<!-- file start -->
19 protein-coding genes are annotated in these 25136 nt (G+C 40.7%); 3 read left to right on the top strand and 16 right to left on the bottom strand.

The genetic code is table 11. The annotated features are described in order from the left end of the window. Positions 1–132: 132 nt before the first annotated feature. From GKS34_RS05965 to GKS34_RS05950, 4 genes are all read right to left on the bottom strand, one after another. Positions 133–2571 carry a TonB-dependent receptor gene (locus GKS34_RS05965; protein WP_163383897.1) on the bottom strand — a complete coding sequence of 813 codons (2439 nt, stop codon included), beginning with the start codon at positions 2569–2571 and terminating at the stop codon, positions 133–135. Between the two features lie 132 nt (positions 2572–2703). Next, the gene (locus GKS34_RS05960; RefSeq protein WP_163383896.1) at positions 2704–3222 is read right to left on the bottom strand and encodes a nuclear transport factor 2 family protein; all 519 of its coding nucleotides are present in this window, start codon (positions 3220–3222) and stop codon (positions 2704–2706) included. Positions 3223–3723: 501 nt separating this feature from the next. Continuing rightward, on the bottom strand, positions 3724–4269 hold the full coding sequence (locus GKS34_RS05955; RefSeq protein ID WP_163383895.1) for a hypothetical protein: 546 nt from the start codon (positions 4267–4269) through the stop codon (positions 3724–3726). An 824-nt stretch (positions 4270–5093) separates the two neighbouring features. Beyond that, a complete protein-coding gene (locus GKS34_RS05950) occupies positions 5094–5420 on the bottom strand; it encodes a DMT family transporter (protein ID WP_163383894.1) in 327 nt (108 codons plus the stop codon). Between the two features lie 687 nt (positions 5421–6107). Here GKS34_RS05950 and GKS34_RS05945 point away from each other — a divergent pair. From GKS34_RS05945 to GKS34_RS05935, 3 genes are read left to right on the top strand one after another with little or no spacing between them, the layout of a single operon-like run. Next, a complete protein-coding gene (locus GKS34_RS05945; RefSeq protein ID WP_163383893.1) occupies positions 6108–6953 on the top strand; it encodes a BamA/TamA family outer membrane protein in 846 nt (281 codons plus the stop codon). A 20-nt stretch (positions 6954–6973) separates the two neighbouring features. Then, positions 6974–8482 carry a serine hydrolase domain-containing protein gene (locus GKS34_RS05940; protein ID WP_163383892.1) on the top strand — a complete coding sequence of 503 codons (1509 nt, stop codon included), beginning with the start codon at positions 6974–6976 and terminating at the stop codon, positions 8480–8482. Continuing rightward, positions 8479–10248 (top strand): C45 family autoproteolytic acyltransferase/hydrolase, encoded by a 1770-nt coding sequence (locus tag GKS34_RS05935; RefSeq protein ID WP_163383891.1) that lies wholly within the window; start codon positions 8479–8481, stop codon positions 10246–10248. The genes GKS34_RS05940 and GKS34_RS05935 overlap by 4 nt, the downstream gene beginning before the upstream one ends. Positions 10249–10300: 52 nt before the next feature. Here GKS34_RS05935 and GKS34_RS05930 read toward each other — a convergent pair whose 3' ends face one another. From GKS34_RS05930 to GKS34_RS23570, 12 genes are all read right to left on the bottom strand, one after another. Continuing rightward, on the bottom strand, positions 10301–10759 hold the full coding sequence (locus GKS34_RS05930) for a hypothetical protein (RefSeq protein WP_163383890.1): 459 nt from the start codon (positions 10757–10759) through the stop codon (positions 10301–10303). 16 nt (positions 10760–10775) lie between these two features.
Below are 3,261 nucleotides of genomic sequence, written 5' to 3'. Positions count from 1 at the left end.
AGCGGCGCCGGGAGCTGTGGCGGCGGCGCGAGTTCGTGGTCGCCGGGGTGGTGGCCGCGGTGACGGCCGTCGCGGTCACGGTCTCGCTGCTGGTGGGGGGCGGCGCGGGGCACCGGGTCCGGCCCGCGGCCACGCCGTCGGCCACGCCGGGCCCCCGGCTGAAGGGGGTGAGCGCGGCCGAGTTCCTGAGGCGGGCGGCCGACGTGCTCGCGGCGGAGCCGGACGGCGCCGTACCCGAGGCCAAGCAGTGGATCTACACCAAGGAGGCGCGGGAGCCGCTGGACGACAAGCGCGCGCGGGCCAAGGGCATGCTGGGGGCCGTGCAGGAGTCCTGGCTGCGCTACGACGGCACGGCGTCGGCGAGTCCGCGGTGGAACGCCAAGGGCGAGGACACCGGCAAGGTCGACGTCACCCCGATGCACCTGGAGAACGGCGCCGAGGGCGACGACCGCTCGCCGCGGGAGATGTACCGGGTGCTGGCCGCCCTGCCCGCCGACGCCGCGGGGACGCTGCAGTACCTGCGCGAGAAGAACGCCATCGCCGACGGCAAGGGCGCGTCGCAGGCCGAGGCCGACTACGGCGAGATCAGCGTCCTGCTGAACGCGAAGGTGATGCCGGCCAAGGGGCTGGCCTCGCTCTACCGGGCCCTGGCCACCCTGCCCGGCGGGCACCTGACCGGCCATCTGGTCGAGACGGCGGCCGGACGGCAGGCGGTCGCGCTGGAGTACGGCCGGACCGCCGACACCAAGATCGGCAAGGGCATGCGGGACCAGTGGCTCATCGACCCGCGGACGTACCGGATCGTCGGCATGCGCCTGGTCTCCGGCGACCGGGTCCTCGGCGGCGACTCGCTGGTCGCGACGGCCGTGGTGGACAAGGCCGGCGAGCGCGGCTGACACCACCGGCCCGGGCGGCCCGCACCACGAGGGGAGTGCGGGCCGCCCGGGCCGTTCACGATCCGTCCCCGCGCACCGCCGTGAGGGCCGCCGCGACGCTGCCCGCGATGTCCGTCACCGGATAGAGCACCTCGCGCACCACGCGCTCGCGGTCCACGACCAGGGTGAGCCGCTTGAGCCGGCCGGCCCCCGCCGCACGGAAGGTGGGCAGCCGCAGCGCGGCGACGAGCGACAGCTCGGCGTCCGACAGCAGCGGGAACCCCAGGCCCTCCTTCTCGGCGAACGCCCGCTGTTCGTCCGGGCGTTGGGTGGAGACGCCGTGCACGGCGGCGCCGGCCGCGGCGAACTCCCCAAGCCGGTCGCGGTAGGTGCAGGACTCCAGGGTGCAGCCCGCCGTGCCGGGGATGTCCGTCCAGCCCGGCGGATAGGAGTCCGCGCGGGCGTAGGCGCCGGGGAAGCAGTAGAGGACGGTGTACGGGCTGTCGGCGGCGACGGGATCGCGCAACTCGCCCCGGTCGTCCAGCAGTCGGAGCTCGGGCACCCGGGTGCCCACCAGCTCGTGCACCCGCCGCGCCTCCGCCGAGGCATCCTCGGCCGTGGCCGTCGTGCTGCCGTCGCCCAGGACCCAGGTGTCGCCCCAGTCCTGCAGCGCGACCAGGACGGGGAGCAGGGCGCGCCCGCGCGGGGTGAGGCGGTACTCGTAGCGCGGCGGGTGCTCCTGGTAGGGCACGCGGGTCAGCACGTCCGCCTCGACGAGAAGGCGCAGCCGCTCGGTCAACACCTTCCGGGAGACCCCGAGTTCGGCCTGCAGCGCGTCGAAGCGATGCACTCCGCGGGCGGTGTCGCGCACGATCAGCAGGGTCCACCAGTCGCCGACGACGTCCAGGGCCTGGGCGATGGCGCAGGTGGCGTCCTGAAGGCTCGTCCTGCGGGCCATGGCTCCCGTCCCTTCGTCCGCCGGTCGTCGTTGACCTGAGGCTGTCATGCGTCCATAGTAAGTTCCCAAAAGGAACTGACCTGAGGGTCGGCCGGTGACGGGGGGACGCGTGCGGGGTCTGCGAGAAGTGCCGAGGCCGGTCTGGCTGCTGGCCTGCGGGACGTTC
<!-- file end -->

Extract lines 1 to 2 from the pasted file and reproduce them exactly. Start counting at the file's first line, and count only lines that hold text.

19 protein-coding genes are annotated in these 25136 nt (G+C 40.7%); 3 read left to right on the top strand and 16 right to left on the bottom strand.

The genetic code is table 11. The annotated features are described in order from the left end of the window. Positions 1–132: 132 nt before the first annotated feature. From GKS34_RS05965 to GKS34_RS05950, 4 genes are all read right to left on the bottom strand, one after another. Positions 133–2571 carry a TonB-dependent receptor gene (locus GKS34_RS05965; protein WP_163383897.1) on the bottom strand — a complete coding sequence of 813 codons (2439 nt, stop codon included), beginning with the start codon at positions 2569–2571 and terminating at the stop codon, positions 133–135. Between the two features lie 132 nt (positions 2572–2703). Next, the gene (locus GKS34_RS05960; RefSeq protein WP_163383896.1) at positions 2704–3222 is read right to left on the bottom strand and encodes a nuclear transport factor 2 family protein; all 519 of its coding nucleotides are present in this window, start codon (positions 3220–3222) and stop codon (positions 2704–2706) included. Positions 3223–3723: 501 nt separating this feature from the next. Continuing rightward, on the bottom strand, positions 3724–4269 hold the full coding sequence (locus GKS34_RS05955; RefSeq protein ID WP_163383895.1) for a hypothetical protein: 546 nt from the start codon (positions 4267–4269) through the stop codon (positions 3724–3726). An 824-nt stretch (positions 4270–5093) separates the two neighbouring features. Beyond that, a complete protein-coding gene (locus GKS34_RS05950) occupies positions 5094–5420 on the bottom strand; it encodes a DMT family transporter (protein ID WP_163383894.1) in 327 nt (108 codons plus the stop codon). Between the two features lie 687 nt (positions 5421–6107). Here GKS34_RS05950 and GKS34_RS05945 point away from each other — a divergent pair. From GKS34_RS05945 to GKS34_RS05935, 3 genes are read left to right on the top strand one after another with little or no spacing between them, the layout of a single operon-like run. Next, a complete protein-coding gene (locus GKS34_RS05945; RefSeq protein ID WP_163383893.1) occupies positions 6108–6953 on the top strand; it encodes a BamA/TamA family outer membrane protein in 846 nt (281 codons plus the stop codon). A 20-nt stretch (positions 6954–6973) separates the two neighbouring features. Then, positions 6974–8482 carry a serine hydrolase domain-containing protein gene (locus GKS34_RS05940; protein ID WP_163383892.1) on the top strand — a complete coding sequence of 503 codons (1509 nt, stop codon included), beginning with the start codon at positions 6974–6976 and terminating at the stop codon, positions 8480–8482. Continuing rightward, positions 8479–10248 (top strand): C45 family autoproteolytic acyltransferase/hydrolase, encoded by a 1770-nt coding sequence (locus tag GKS34_RS05935; RefSeq protein ID WP_163383891.1) that lies wholly within the window; start codon positions 8479–8481, stop codon positions 10246–10248. The genes GKS34_RS05940 and GKS34_RS05935 overlap by 4 nt, the downstream gene beginning before the upstream one ends. Positions 10249–10300: 52 nt before the next feature. Here GKS34_RS05935 and GKS34_RS05930 read toward each other — a convergent pair whose 3' ends face one another. From GKS34_RS05930 to GKS34_RS23570, 12 genes are all read right to left on the bottom strand, one after another. Continuing rightward, on the bottom strand, positions 10301–10759 hold the full coding sequence (locus GKS34_RS05930) for a hypothetical protein (RefSeq protein WP_163383890.1): 459 nt from the start codon (positions 10757–10759) through the stop codon (positions 10301–10303). 16 nt (positions 10760–10775) lie between these two features.